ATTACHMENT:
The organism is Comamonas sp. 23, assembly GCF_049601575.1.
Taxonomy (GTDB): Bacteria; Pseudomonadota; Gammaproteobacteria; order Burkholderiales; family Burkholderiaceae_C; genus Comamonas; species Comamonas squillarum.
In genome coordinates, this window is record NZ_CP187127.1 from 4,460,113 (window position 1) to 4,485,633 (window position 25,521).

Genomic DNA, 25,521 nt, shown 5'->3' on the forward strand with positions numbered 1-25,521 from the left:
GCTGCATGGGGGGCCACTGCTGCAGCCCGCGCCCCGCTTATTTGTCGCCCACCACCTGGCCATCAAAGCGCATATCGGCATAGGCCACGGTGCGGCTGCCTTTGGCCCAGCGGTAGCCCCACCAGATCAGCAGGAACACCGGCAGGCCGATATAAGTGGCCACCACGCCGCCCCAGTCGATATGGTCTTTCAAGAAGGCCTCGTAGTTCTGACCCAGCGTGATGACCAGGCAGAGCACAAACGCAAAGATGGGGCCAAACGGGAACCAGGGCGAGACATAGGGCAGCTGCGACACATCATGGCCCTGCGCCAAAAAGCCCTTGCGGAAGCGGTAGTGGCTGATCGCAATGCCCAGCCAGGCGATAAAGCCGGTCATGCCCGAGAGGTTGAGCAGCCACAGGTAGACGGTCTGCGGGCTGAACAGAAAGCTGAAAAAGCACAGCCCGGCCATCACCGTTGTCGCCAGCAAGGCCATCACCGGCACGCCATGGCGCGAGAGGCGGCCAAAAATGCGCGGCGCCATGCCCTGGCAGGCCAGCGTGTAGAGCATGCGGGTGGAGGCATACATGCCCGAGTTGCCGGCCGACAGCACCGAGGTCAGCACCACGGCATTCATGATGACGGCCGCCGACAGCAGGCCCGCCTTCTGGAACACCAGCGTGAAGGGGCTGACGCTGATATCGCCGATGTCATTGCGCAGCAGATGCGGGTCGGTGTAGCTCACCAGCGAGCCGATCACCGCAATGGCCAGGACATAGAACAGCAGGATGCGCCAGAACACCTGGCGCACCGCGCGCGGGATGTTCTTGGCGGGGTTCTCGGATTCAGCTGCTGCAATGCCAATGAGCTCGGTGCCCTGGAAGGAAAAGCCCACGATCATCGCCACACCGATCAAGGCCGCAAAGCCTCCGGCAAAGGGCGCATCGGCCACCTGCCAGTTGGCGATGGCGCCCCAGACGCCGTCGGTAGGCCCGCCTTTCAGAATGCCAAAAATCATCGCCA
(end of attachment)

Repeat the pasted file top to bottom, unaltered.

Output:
The organism is Comamonas sp. 23, assembly GCF_049601575.1.
Taxonomy (GTDB): Bacteria; Pseudomonadota; Gammaproteobacteria; order Burkholderiales; family Burkholderiaceae_C; genus Comamonas; species Comamonas squillarum.
In genome coordinates, this window is record NZ_CP187127.1 from 4,460,113 (window position 1) to 4,485,633 (window position 25,521).

Genomic DNA, 25,521 nt, shown 5'->3' on the forward strand with positions numbered 1-25,521 from the left:
GCTGCATGGGGGGCCACTGCTGCAGCCCGCGCCCCGCTTATTTGTCGCCCACCACCTGGCCATCAAAGCGCATATCGGCATAGGCCACGGTGCGGCTGCCTTTGGCCCAGCGGTAGCCCCACCAGATCAGCAGGAACACCGGCAGGCCGATATAAGTGGCCACCACGCCGCCCCAGTCGATATGGTCTTTCAAGAAGGCCTCGTAGTTCTGACCCAGCGTGATGACCAGGCAGAGCACAAACGCAAAGATGGGGCCAAACGGGAACCAGGGCGAGACATAGGGCAGCTGCGACACATCATGGCCCTGCGCCAAAAAGCCCTTGCGGAAGCGGTAGTGGCTGATCGCAATGCCCAGCCAGGCGATAAAGCCGGTCATGCCCGAGAGGTTGAGCAGCCACAGGTAGACGGTCTGCGGGCTGAACAGAAAGCTGAAAAAGCACAGCCCGGCCATCACCGTTGTCGCCAGCAAGGCCATCACCGGCACGCCATGGCGCGAGAGGCGGCCAAAAATGCGCGGCGCCATGCCCTGGCAGGCCAGCGTGTAGAGCATGCGGGTGGAGGCATACATGCCCGAGTTGCCGGCCGACAGCACCGAGGTCAGCACCACGGCATTCATGATGACGGCCGCCGACAGCAGGCCCGCCTTCTGGAACACCAGCGTGAAGGGGCTGACGCTGATATCGCCGATGTCATTGCGCAGCAGATGCGGGTCGGTGTAGCTCACCAGCGAGCCGATCACCGCAATGGCCAGGACATAGAACAGCAGGATGCGCCAGAACACCTGGCGCACCGCGCGCGGGATGTTCTTGGCGGGGTTCTCGGATTCAGCTGCTGCAATGCCAATGAGCTCGGTGCCCTGGAAGGAAAAGCCCACGATCATCGCCACACCGATCAAGGCCGCAAAGCCTCCGGCAAAGGGCGCATCGGCCACCTGCCAGTTGGCGATGGCGCCCCAGACGCCGTCGGTAGGCCCGCCTTTCAGAATGCCAAAAATCATCGCCA